Western Animation

  • Kappa Mikey has Gonard: a Card-Carrying Villain in the show, and a very nice fellow (if dumber than a box of croutons) outside the set.
  • The Veggie Tales short "Where's God When I'm S-s-scared?" reveals that the actor playing FrankenCelery in a horror movie that scared Junior Asparagus is actually a pretty nice guy. His name is Phil Winklestein, and he`s from Toledo, Ohio.
  • Combined with Animated Actors in House of Mouse. The villains rarely do much of anything villainous when they're "off-duty" in the House of Mouse, and even when they do they Poke the Poodle, like Jafar turning Donald Duck, who's been a Large Ham, into a literal ham.
    • Notably, they take over the House in one of the direct-to-video films, but it doesn't really last for long. The film was more of a compilation of shorts, so when the villains did take over the club, they didn't really change it much aside from having to keep kicking out Mickey and the gang.
    • Donald Duck himself is this in the eyes of his voice actor, Clarence Nash; on his later days, he used to carry a Donald puppet everywhere to play ventriloquism with, and he would make him say that he never got mad; he was merely an actor.
    • Similarly, a Bonkers comic in Disney Adventures had Monstro from Pinocchio as a long-out-of-work Toon actor who was actually pretty friendly (albeit destructive due to his size) off the set.
  • In Family Guy, Chris' idol, Marilyn Manson, is revealed to be nothing like his stage persona and encourages Chris to not be a jerk towards his family just because he's gotten into rock music.
    • Seth MacFarlane himself. His regular roles on Family Guy range anywhere from Apathetic Citizens to outright villains but Seth is a champion of several progressive causes and fights for the rights of whomever he can.
  • In a related example, on Clone High, Marilyn Manson sings an insanely catchy broadwayesque tune about the importance of eating properly and paying attention to the food pyramid.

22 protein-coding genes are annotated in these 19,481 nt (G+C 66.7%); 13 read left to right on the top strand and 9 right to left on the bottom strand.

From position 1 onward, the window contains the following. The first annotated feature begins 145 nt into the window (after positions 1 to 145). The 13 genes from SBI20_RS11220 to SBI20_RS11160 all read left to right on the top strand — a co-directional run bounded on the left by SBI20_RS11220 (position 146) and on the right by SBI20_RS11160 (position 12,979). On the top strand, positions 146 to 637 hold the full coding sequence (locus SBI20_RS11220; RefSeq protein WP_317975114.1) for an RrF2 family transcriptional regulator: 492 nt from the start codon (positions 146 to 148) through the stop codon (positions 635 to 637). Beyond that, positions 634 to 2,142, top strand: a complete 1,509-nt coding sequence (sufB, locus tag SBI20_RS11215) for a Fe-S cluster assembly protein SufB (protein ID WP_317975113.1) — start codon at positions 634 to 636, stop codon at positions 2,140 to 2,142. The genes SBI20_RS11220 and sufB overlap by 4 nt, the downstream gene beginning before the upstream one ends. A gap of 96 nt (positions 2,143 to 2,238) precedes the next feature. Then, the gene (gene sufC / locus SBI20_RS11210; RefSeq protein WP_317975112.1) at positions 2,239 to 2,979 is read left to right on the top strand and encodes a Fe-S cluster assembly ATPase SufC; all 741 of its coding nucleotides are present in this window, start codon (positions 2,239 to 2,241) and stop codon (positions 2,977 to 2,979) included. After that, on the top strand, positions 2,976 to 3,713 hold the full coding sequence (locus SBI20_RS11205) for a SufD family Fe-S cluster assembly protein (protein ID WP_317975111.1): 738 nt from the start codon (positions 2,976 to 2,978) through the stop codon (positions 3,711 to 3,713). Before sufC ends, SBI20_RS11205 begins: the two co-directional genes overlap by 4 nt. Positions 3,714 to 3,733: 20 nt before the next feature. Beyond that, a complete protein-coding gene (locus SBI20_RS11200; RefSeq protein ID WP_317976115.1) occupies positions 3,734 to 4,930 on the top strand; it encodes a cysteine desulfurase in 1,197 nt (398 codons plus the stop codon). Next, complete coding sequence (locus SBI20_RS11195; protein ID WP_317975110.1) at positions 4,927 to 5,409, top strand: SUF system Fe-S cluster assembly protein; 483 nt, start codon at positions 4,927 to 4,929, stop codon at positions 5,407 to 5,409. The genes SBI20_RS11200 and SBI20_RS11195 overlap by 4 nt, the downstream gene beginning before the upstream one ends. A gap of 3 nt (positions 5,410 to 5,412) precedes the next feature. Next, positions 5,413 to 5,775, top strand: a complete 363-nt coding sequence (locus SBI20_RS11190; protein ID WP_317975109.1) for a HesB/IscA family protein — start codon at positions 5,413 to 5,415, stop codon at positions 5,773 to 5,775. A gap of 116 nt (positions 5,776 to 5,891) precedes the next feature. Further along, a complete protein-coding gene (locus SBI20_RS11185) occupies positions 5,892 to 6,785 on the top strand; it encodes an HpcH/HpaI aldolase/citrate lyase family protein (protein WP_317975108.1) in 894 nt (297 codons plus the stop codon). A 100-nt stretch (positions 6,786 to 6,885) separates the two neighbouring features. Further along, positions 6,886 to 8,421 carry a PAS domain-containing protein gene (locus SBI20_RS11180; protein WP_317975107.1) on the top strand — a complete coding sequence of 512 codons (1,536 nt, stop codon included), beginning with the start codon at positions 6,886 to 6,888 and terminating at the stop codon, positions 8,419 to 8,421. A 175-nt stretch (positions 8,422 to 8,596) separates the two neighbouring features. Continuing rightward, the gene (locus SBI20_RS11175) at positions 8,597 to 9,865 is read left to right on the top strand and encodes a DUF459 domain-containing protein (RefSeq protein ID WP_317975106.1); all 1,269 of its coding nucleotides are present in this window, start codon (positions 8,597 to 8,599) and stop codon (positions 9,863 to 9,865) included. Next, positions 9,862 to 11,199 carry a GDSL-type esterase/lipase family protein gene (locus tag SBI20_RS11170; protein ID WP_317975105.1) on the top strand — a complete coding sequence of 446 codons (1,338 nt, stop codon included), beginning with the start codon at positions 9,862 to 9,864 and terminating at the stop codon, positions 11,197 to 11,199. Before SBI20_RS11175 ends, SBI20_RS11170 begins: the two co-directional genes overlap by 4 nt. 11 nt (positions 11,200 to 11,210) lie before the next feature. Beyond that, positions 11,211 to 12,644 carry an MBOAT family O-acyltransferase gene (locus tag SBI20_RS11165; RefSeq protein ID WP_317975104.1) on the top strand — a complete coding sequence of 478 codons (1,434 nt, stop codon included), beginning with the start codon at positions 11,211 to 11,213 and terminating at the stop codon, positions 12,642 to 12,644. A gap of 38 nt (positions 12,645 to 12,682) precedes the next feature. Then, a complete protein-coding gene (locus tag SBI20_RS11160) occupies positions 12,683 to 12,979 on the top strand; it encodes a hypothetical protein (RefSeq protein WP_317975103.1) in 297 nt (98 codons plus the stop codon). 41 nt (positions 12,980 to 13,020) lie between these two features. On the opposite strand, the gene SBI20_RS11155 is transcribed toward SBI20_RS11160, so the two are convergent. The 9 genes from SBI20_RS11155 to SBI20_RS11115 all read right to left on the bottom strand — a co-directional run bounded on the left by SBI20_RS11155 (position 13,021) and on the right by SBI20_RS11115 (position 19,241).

• Similarly, metal band Korn appeared on South Park and their off-stage persona was very goofy and upbeat (they basically were a parody of the Mystery Machine gang). One can wonder whether this is the case in Real Life or just the band Adam Westing.
    • Probably a bit of both. While the band's wholesome animated persona was played up for laughs, Jonathan Davis is soft spoken and extremely polite in interviews, in contrast to his dark and sometimes violent lyrics and the harrowing way in which he sings them.
  • On The Critic, Jay got threats from an action star he had panned. He corners Jay in an alley, and just when it looks like it's the end, the actor reveals that he's really a nice guy, and only acts mean in his movies, and the threatening was just an attempt to prove that he really can act.
  • Doctor Calico (the main villain of the Show Within a Show) from Bolt.
  • Blurring the distinction with Real Life, The Boondocks suggests this in a parody of Ann Coulter.
  • In the Hey Arnold episode "Eugene, Eugene!", Arnold performs as the Big Bad of the titular play. Arnold spends most of his time solving people's problems.
  • In the Kim Possible episode "Pain King vs. Cleopatra", we meet pro wrestlers Pain King and Steel Toe blustering at each other how the other is "going down", and then see them chatting in a nice friendly fashion in the locker room.